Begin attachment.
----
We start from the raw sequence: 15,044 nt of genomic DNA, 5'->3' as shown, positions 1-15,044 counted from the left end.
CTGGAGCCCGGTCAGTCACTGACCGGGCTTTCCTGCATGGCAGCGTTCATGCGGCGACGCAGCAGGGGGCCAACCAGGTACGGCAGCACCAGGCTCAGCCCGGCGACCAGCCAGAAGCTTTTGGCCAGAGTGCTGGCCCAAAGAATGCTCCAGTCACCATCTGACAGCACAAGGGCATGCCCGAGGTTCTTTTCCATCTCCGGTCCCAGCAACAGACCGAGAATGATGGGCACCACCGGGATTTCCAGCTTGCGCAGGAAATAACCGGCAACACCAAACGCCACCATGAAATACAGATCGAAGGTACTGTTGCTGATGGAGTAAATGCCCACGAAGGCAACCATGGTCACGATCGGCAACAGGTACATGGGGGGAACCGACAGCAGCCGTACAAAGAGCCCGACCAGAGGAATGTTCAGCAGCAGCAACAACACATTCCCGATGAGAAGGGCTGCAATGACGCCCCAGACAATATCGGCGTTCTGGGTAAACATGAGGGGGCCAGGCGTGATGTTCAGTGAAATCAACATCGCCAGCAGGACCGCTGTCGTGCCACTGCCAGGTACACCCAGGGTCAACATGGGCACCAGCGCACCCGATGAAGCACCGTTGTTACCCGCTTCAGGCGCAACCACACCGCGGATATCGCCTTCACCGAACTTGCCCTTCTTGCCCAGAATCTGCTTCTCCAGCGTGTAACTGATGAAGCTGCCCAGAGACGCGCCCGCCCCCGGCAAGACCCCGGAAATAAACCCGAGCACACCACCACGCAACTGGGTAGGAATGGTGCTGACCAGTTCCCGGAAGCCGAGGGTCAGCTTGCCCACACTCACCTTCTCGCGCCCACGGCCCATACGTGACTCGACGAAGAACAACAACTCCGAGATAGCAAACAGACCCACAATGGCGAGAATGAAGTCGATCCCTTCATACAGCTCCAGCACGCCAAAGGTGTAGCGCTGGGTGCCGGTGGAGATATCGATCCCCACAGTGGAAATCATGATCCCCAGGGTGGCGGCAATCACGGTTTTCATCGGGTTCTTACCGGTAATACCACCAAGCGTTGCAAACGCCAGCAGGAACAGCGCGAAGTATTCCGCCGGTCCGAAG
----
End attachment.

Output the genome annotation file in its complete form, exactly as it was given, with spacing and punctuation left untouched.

We start from the raw sequence: 15,044 nt of genomic DNA, 5'->3' as shown, positions 1-15,044 counted from the left end.
CTGGAGCCCGGTCAGTCACTGACCGGGCTTTCCTGCATGGCAGCGTTCATGCGGCGACGCAGCAGGGGGCCAACCAGGTACGGCAGCACCAGGCTCAGCCCGGCGACCAGCCAGAAGCTTTTGGCCAGAGTGCTGGCCCAAAGAATGCTCCAGTCACCATCTGACAGCACAAGGGCATGCCCGAGGTTCTTTTCCATCTCCGGTCCCAGCAACAGACCGAGAATGATGGGCACCACCGGGATTTCCAGCTTGCGCAGGAAATAACCGGCAACACCAAACGCCACCATGAAATACAGATCGAAGGTACTGTTGCTGATGGAGTAAATGCCCACGAAGGCAACCATGGTCACGATCGGCAACAGGTACATGGGGGGAACCGACAGCAGCCGTACAAAGAGCCCGACCAGAGGAATGTTCAGCAGCAGCAACAACACATTCCCGATGAGAAGGGCTGCAATGACGCCCCAGACAATATCGGCGTTCTGGGTAAACATGAGGGGGCCAGGCGTGATGTTCAGTGAAATCAACATCGCCAGCAGGACCGCTGTCGTGCCACTGCCAGGTACACCCAGGGTCAACATGGGCACCAGCGCACCCGATGAAGCACCGTTGTTACCCGCTTCAGGCGCAACCACACCGCGGATATCGCCTTCACCGAACTTGCCCTTCTTGCCCAGAATCTGCTTCTCCAGCGTGTAACTGATGAAGCTGCCCAGAGACGCGCCCGCCCCCGGCAAGACCCCGGAAATAAACCCGAGCACACCACCACGCAACTGGGTAGGAATGGTGCTGACCAGTTCCCGGAAGCCGAGGGTCAGCTTGCCCACACTCACCTTCTCGCGCCCACGGCCCATACGTGACTCGACGAAGAACAACAACTCCGAGATAGCAAACAGACCCACAATGGCGAGAATGAAGTCGATCCCTTCATACAGCTCCAGCACGCCAAAGGTGTAGCGCTGGGTGCCGGTGGAGATATCGATCCCCACAGTGGAAATCATGATCCCCAGGGTGGCGGCAATCACGGTTTTCATCGGGTTCTTACCGGTAATACCACCAAGCGTTGCAAACGCCAGCAGGAACAGCGCGAAGTATTCCGCCGGTCCGAAG